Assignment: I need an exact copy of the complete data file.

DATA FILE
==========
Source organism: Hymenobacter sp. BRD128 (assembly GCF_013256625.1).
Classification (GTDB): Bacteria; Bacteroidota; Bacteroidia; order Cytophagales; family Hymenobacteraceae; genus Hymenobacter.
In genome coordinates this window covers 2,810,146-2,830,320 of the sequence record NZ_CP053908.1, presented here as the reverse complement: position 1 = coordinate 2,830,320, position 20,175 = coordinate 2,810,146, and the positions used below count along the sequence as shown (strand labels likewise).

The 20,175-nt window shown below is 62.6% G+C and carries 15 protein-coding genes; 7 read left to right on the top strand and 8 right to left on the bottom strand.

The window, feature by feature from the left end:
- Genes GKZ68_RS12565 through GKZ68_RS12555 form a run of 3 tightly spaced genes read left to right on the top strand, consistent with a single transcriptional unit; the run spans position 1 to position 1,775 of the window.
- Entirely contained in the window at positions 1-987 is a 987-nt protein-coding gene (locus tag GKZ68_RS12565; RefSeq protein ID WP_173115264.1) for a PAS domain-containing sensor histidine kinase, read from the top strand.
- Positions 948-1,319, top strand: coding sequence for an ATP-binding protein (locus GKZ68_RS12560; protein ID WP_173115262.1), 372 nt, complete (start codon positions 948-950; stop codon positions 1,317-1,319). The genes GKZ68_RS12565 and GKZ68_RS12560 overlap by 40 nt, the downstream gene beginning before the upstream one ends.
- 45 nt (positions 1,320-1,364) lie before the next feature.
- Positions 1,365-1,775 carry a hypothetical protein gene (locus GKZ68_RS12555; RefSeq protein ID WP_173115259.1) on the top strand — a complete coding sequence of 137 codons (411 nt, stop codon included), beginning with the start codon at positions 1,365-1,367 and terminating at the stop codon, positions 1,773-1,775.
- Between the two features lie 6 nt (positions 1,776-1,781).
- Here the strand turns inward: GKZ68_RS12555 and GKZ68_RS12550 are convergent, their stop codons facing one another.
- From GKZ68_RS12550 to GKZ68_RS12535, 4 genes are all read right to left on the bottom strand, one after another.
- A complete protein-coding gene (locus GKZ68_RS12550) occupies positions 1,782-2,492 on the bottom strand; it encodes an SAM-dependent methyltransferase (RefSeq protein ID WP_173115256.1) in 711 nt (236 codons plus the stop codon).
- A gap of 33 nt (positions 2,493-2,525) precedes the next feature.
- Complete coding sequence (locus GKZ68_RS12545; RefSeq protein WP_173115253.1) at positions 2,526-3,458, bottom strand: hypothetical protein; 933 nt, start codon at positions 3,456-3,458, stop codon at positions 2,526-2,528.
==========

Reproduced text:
Source organism: Hymenobacter sp. BRD128 (assembly GCF_013256625.1).
Classification (GTDB): Bacteria; Bacteroidota; Bacteroidia; order Cytophagales; family Hymenobacteraceae; genus Hymenobacter.
In genome coordinates this window covers 2,810,146-2,830,320 of the sequence record NZ_CP053908.1, presented here as the reverse complement: position 1 = coordinate 2,830,320, position 20,175 = coordinate 2,810,146, and the positions used below count along the sequence as shown (strand labels likewise).

The 20,175-nt window shown below is 62.6% G+C and carries 15 protein-coding genes; 7 read left to right on the top strand and 8 right to left on the bottom strand.

The window, feature by feature from the left end:
- Genes GKZ68_RS12565 through GKZ68_RS12555 form a run of 3 tightly spaced genes read left to right on the top strand, consistent with a single transcriptional unit; the run spans position 1 to position 1,775 of the window.
- Entirely contained in the window at positions 1-987 is a 987-nt protein-coding gene (locus tag GKZ68_RS12565; RefSeq protein ID WP_173115264.1) for a PAS domain-containing sensor histidine kinase, read from the top strand.
- Positions 948-1,319, top strand: coding sequence for an ATP-binding protein (locus GKZ68_RS12560; protein ID WP_173115262.1), 372 nt, complete (start codon positions 948-950; stop codon positions 1,317-1,319). The genes GKZ68_RS12565 and GKZ68_RS12560 overlap by 40 nt, the downstream gene beginning before the upstream one ends.
- 45 nt (positions 1,320-1,364) lie before the next feature.
- Positions 1,365-1,775 carry a hypothetical protein gene (locus GKZ68_RS12555; RefSeq protein ID WP_173115259.1) on the top strand — a complete coding sequence of 137 codons (411 nt, stop codon included), beginning with the start codon at positions 1,365-1,367 and terminating at the stop codon, positions 1,773-1,775.
- Between the two features lie 6 nt (positions 1,776-1,781).
- Here the strand turns inward: GKZ68_RS12555 and GKZ68_RS12550 are convergent, their stop codons facing one another.
- From GKZ68_RS12550 to GKZ68_RS12535, 4 genes are all read right to left on the bottom strand, one after another.
- A complete protein-coding gene (locus GKZ68_RS12550) occupies positions 1,782-2,492 on the bottom strand; it encodes an SAM-dependent methyltransferase (RefSeq protein ID WP_173115256.1) in 711 nt (236 codons plus the stop codon).
- A gap of 33 nt (positions 2,493-2,525) precedes the next feature.
- Complete coding sequence (locus GKZ68_RS12545; RefSeq protein WP_173115253.1) at positions 2,526-3,458, bottom strand: hypothetical protein; 933 nt, start codon at positions 3,456-3,458, stop codon at positions 2,526-2,528.